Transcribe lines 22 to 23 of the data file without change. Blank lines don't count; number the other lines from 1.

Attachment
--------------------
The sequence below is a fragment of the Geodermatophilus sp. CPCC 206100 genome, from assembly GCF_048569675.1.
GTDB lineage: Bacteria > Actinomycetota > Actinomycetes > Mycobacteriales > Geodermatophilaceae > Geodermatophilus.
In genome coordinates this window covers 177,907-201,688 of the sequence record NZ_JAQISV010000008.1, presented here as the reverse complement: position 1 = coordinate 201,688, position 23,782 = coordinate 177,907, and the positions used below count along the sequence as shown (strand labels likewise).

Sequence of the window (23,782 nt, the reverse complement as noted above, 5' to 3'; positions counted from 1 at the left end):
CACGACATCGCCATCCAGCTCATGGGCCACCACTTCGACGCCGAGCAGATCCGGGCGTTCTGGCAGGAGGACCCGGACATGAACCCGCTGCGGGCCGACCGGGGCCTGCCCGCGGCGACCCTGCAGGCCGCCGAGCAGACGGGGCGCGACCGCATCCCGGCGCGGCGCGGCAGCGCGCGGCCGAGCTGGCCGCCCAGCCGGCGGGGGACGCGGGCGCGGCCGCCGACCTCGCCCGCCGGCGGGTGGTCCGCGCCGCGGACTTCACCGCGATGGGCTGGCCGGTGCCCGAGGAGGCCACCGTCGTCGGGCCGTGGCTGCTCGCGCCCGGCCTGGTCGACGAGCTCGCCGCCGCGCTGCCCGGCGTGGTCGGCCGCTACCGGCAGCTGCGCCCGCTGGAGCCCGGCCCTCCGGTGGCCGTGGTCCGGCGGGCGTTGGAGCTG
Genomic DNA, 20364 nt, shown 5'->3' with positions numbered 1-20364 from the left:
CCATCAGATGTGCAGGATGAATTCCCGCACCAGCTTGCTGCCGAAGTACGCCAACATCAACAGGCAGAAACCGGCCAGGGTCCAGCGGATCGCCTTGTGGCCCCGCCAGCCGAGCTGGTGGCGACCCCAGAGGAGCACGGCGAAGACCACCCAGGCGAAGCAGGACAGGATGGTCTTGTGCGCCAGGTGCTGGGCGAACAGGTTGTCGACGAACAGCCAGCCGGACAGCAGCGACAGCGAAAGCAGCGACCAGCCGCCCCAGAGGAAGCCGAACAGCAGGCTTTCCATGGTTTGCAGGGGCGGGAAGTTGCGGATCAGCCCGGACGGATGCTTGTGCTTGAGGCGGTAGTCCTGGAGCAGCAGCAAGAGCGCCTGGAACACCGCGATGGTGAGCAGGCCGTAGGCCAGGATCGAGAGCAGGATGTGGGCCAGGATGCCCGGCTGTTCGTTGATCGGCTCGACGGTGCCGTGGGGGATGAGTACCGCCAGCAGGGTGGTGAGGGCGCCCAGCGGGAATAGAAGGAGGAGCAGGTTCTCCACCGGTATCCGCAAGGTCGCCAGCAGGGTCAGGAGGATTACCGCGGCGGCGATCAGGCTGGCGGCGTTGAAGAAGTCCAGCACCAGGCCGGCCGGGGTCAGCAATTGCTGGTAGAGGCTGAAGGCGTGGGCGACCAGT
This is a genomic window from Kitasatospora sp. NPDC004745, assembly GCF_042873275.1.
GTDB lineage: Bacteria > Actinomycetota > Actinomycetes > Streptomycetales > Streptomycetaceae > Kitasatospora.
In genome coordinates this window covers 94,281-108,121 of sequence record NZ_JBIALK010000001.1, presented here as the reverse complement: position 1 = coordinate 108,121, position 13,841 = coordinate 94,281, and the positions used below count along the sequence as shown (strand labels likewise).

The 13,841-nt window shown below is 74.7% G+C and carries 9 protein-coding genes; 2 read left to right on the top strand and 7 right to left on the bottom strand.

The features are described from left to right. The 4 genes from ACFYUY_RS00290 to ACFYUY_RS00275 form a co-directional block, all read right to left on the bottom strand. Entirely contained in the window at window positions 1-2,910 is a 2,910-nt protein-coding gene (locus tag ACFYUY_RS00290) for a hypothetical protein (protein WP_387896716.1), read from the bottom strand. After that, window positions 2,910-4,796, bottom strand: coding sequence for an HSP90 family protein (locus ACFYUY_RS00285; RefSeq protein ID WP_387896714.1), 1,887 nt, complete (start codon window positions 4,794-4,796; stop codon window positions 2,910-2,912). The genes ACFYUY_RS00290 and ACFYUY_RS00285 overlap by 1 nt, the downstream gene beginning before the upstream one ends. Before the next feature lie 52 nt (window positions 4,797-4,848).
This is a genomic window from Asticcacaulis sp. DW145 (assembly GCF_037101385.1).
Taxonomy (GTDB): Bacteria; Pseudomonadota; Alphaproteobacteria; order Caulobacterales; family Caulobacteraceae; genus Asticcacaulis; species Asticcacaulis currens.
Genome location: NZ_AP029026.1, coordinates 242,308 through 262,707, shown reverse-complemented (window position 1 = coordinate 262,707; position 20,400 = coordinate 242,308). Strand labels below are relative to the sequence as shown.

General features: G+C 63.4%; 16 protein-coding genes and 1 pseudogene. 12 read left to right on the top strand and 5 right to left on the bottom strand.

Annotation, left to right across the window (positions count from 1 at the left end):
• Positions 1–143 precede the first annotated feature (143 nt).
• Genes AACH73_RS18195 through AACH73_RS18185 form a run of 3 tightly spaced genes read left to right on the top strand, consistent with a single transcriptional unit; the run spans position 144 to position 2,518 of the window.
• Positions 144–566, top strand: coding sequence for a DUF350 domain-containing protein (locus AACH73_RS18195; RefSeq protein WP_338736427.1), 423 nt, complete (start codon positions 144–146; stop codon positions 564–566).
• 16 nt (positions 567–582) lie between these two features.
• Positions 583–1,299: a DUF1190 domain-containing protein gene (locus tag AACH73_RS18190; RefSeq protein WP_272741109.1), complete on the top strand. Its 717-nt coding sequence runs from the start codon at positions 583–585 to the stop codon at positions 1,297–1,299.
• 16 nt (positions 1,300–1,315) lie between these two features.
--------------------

• Positions 583–1,299: a DUF1190 domain-containing protein gene (locus tag AACH73_RS18190; RefSeq protein WP_272741109.1), complete on the top strand. Its 717-nt coding sequence runs from the start codon at positions 583–585 to the stop codon at positions 1,297–1,299.
• 16 nt (positions 1,300–1,315) lie between these two features.